Saturday, January 15, 2011


Few days ago, I uploaded the Heiligen-Familie-Kirche, a Catholic church in the now-Polish city of Schneidemühl (Pl. Piła). This church is probably the most important landmark in the city, for it is one of the few buildings that survived the war, and a recognizable structure in the town.

The city of Schneidemühl/Piła (sawmill and saw in German and Polish respectively) was on its early history a settlement of German people coming from the west (mainly Brandenburg and Pomerania). The area become Polish on 1368, and Schneidemühl got its city rights in the early 16th century. The town suffered two fires in the following century, along with an outbreak of the Plague in the mid-18th century.

Schneidemühl became officially part of Prussia (Province of Westpreußen) after the first Partition of Poland in 1772. Nine years later, the town was again devastated by fire. In the Napoleonic Wars, Schneidemühl was ceded to the Duchy of Warsaw after the Prussian defeat at Jena. However, the city was granted to Prussia in the Congress of Vienna in 1815. This time, the town belonged to the Grand Duchy of Posen, territory ruled by the King of Prussia in personal union. During this period, the city experienced a big development process. However, the town suffered another fire in 1834. Ironically, Schneidemühl was revisited by another catastrophe, this time a flooding, in the late 19th century.

But the worst was to come. In the final stages of WW2, Adolf Hitler declared Schneidemühl a Festung. The city was assaulted by a joint Polish-Soviet army, and after the attack, over 80% of the city was in ruins. The communist government didn't care about the buildings that could be salvaged. Schneidemühl was then converted into the model Communist city, an architectural mess full of Plattenbäuten, where a true jewel on the Küddow river once stood.

There are few remarkable buildings that survived the war.
  • The Heligen-Familie-Kirche, originally a wooden church from the late-14th century, was rebuilt in brick in 1726, and again in its current neo-baroque form in 1910-12.
  • The Moltkeschule.
  • The Hauptbahnhof, built between 1853-76, extended in the 1920s.
  • The Regierungsgebäude and Reichsbank building, both on Danziger Platz.
  • The Stanislauskirche in Bromberger Vorstadt.
  • The Postamt, which has retained part of its prewar facade.
Notable structures that were lost in the war include:
  • The Rathaus (city hall) on the Neuer Markt
  • The Evangelische Stadtkirche on the Neuer Markt.
  • The Polnisches Kirche (also known as the Alte Katholische Kirche), the oldest church in the city. First a wooden church from the 14th century, it was rebuilt in 1619-28 and 1742, when it got its final shape. The church burnt out in 1945 and its remains were demolished in the 1970s.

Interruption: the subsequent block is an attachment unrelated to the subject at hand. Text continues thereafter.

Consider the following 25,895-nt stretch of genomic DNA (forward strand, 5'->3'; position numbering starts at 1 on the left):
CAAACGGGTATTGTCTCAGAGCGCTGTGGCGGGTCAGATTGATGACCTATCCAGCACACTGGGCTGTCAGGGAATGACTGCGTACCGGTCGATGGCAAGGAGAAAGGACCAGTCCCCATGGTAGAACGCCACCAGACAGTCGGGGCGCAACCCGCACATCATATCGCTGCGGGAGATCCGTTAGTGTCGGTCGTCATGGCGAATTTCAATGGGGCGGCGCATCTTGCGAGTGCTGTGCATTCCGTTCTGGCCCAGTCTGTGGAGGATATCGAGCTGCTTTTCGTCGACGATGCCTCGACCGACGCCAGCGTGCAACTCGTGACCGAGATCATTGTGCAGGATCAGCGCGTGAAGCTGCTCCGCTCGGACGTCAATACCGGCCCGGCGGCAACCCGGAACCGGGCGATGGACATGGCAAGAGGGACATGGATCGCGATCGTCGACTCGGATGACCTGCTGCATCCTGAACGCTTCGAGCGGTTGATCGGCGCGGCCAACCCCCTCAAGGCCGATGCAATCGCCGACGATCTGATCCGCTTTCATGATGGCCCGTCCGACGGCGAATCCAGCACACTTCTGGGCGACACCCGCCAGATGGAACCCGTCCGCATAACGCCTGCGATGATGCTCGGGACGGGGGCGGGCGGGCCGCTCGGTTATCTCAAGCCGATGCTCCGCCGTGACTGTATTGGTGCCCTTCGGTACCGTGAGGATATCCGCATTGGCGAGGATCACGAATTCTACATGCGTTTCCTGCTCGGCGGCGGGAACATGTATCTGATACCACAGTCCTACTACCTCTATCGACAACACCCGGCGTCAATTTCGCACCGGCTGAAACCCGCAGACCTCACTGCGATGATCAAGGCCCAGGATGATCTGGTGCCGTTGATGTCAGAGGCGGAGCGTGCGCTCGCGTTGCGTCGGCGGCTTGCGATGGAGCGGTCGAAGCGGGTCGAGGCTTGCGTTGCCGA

My plan is to rebuild some of these buildings in 3D. By now, you can see pictures and information about Schneidemühl/Piła in these two interesting websites (not mine): (German) and (Polish), by the same author. While its kind of difficult to find pictures of this city, I hope to upload more Piła-related models soon. See you!

Saturday, January 1, 2011

Still in Potsdam - Happy New Year!

In the last week I uploaded three new models to the Warehouse, all of them located in the Brandenburg capital, Potsdam.

The first two are not so far from my Stadtschloss - since they three are on the same square. The Alter Markt is the location of both the Marble Obelisk and the Church of St. Nicholas.

Uploaded on December 25, the Marmorobelisk was my small gift for Christmas. The monument was erected in 1753 by order of Frederick II, by then King in Prussia. It's on the middle of the Old Market, facing both the City Palace to the south and the Nikolaikirche to the north. Construction of the latter began in the 1830s under direction of Karl Friedrich Schinkel, who would not live to see his last work finished. After his death in 1941, his students Ludwig Persius and Friedrich August Stüler oversaw the completion of the neoclassical church, and the dome that was planned by Schinkel.

Regarding the Belvedere auf dem Klausberg, its construction was commissioned by Frederick II to Architect Georg Christian Unger (who built also the Royal Library in Berlin), and was finished in 1772. King Frederick William IV had the Belvedere as an important part of his planned Triumph Avenue that, however, was never realized. The building was to be the end of the Avenue that would have run from the Triumphtor.

The attack carried out by RAF on April 14, 1945 left the Nikolaikirche heavily damaged and the Obelisk with minor scars. The Belvedere, that escaped bombing, was shelled by the Allies by the same time and reduced to rubble, being the staircase the only recognisable remains.

Restoration of the Nikolaikirche and Marmorobelisk begun in the early 1950s, while the Belvedere had to wait until 1990, when the Stiftung Messerschmitt financed the reconstruction. When finished, it was transferred to the Prussian Palaces Foundation Berlin-Brandenburg.